It wasn’t long before they both came to the conclusion that the older cycle of dramatic classical mythologems involving the goddesses Demeter and Persephone and Aphrodite and Adonis were in fact exoteric leitmotifs of spiritual truths about the nature of the human soul. So too were the clandestine initiatory rites of the Eleusinian, Dionysian, and the Orphic Mysteries that gained religious and psychospiritual prominence during the advent of Graeco-Roman polytheism. Indeed, the ancients were possessors of divine wisdom and knowledge about the nature of God which they’d encoded into their myths for safekeeping. In the eyes of Thomas and Mary Anne South, only the worthy and noble of heart possessed the intellectual and intuitive keys able to unravel the deceptive symbols and patterns posed by these myths and discover their true meanings. Everyone else was doomed to failure simply because openly exoteric expressions of these truths had gradually degenerated into a cocktail of half-truths and falsifications with the passage of many generations. Why else would alchemists after Pseudo-Democritos (c. 200) keep confusing transcendental and mystical experiences with ordinary chemical operations, right? The dynamic duo reconciled their quixotic vision of a Golden Age now lost with Victorian enthrallment with the “occult arts” by further postulating that psychical research into clairvoyance, telepathy, survival, astral travel, and communication with spirits of the departed weren’t really symptoms of an erupting new age fad, but rather the long-awaited aurora of remembering knowledge, talents, and abilities that had been known to our ancient and revered predecessors. These interesting preconceptions formed the fertile humus on which their subjective insights concerning the Hermetic Art would firmly take root.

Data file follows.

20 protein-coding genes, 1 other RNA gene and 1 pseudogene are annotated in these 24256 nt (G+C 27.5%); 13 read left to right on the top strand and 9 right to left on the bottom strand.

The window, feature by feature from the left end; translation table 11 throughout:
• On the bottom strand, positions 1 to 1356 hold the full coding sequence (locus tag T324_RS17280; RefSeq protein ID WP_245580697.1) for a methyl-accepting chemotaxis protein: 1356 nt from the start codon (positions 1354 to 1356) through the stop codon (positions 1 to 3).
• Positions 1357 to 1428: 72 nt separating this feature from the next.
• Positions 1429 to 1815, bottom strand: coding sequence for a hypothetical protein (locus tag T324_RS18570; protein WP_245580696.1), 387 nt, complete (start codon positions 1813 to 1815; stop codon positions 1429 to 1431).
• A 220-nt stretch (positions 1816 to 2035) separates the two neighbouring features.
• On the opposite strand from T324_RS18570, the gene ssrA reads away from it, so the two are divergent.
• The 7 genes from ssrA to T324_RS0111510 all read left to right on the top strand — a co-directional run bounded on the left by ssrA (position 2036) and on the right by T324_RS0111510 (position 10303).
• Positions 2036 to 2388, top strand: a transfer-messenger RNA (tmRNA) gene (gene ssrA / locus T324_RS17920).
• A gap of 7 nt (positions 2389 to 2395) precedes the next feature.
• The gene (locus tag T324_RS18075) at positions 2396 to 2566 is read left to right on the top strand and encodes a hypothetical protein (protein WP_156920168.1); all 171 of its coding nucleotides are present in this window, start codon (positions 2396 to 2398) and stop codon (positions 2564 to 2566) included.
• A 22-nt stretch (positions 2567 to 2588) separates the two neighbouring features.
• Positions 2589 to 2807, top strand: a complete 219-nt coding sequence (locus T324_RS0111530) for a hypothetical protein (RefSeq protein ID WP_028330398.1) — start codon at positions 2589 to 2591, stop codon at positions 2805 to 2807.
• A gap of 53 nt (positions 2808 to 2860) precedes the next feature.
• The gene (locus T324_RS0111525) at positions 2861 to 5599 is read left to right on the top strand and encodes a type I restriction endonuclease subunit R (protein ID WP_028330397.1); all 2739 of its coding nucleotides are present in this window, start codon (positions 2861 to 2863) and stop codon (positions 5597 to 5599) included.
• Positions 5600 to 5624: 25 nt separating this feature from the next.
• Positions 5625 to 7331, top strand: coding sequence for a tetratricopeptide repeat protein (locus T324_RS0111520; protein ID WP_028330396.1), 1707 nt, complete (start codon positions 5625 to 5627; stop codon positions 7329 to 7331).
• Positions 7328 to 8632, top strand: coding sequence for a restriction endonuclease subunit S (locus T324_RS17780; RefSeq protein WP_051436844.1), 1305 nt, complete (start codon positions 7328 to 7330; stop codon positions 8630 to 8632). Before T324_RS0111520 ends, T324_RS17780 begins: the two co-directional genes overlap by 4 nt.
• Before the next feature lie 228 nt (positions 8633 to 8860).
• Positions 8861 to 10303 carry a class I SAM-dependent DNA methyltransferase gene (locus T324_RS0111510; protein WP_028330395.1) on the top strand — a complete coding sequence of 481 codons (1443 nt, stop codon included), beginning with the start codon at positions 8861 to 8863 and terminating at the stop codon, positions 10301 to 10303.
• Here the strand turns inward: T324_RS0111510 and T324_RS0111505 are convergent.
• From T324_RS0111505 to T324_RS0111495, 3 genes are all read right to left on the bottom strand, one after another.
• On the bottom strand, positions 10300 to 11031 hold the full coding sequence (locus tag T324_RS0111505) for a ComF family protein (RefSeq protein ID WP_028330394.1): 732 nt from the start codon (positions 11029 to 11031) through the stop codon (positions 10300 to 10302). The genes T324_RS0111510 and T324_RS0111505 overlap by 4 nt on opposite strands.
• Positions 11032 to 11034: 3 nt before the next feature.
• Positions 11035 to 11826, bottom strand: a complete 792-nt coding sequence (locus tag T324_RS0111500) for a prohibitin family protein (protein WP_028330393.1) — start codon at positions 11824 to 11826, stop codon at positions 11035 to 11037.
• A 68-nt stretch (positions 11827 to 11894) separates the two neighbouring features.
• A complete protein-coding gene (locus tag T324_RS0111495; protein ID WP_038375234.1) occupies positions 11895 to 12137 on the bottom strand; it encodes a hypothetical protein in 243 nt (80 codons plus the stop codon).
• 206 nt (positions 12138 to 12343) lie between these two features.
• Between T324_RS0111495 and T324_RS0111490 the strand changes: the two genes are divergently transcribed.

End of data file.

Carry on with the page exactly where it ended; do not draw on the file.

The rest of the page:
Before moving onto the crux of the Souths’ interpretation it should also be mentioned that Mary Anne was an active member of James Pierrepent Greaves’ theosophical circle and was probably influenced by what she learned there. Greaves was a traditional Behmenist, faithful to the theosophical musings of Jacob Boehme which had been rendered accessible to the general public through translations and annotations made by the English philosopher William Law (1686-1761). In scrying these it becomes blatantly obvious that Boehme employed liberal use of alchemical jargon to explicate his panentheistic vision of the cosmos. The alchemical veneer reaches a crescendo in his philosophical discourses Aurora (1612) and The Signature of All Things (1621). The motivating factor behind most Behmen literature was the animistic belief that all created matter–everything from unicellular organisms right up to the most intricate dynamic systems in the universe like speech production, language, mentation, and consciousness–was infused with a hieroglyphic ‘’signature’ that revealed its quintessential nature and its exact interrelations with other objects and substances in a multidimensional tapestry of nature that was itself connected to God. These signatures contained within the Aristotelian nisus of the object or substance to which they pertained and were infused into the latter by the sixth ray of creation, a creative emanation demarcated by Boehme as the sixth mercurial source-spirit responsible for illumination and expression.